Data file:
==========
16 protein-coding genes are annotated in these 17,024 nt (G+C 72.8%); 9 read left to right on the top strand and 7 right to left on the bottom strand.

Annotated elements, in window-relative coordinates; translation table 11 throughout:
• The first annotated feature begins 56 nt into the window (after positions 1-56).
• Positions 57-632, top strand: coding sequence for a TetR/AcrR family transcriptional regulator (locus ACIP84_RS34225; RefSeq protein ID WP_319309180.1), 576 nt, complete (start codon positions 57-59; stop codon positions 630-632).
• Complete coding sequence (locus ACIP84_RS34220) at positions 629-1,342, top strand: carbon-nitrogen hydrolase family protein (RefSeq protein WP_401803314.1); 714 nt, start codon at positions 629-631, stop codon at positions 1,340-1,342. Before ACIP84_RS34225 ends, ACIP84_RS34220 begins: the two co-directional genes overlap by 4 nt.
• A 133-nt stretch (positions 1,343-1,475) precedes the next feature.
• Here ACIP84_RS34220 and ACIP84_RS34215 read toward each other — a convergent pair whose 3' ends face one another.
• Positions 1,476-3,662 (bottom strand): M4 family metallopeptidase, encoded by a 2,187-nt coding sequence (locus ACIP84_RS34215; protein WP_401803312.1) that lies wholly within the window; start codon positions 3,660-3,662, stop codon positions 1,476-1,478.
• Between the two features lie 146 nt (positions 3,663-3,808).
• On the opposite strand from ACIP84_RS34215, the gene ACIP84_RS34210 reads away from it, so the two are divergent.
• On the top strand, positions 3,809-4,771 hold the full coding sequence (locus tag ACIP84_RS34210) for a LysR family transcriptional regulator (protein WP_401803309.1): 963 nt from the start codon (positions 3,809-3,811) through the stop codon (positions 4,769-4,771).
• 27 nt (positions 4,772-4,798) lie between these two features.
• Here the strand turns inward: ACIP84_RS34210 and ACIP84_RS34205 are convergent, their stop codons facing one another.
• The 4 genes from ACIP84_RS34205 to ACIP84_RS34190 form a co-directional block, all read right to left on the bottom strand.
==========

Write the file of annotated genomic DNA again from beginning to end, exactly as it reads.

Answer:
16 protein-coding genes are annotated in these 17,024 nt (G+C 72.8%); 9 read left to right on the top strand and 7 right to left on the bottom strand.

Annotated elements, in window-relative coordinates; translation table 11 throughout:
• The first annotated feature begins 56 nt into the window (after positions 1-56).
• Positions 57-632, top strand: coding sequence for a TetR/AcrR family transcriptional regulator (locus ACIP84_RS34225; RefSeq protein ID WP_319309180.1), 576 nt, complete (start codon positions 57-59; stop codon positions 630-632).
• Complete coding sequence (locus ACIP84_RS34220) at positions 629-1,342, top strand: carbon-nitrogen hydrolase family protein (RefSeq protein WP_401803314.1); 714 nt, start codon at positions 629-631, stop codon at positions 1,340-1,342. Before ACIP84_RS34225 ends, ACIP84_RS34220 begins: the two co-directional genes overlap by 4 nt.
• A 133-nt stretch (positions 1,343-1,475) precedes the next feature.
• Here ACIP84_RS34220 and ACIP84_RS34215 read toward each other — a convergent pair whose 3' ends face one another.
• Positions 1,476-3,662 (bottom strand): M4 family metallopeptidase, encoded by a 2,187-nt coding sequence (locus ACIP84_RS34215; protein WP_401803312.1) that lies wholly within the window; start codon positions 3,660-3,662, stop codon positions 1,476-1,478.
• Between the two features lie 146 nt (positions 3,663-3,808).
• On the opposite strand from ACIP84_RS34215, the gene ACIP84_RS34210 reads away from it, so the two are divergent.
• On the top strand, positions 3,809-4,771 hold the full coding sequence (locus tag ACIP84_RS34210) for a LysR family transcriptional regulator (protein WP_401803309.1): 963 nt from the start codon (positions 3,809-3,811) through the stop codon (positions 4,769-4,771).
• 27 nt (positions 4,772-4,798) lie between these two features.
• Here the strand turns inward: ACIP84_RS34210 and ACIP84_RS34205 are convergent, their stop codons facing one another.
• The 4 genes from ACIP84_RS34205 to ACIP84_RS34190 form a co-directional block, all read right to left on the bottom strand.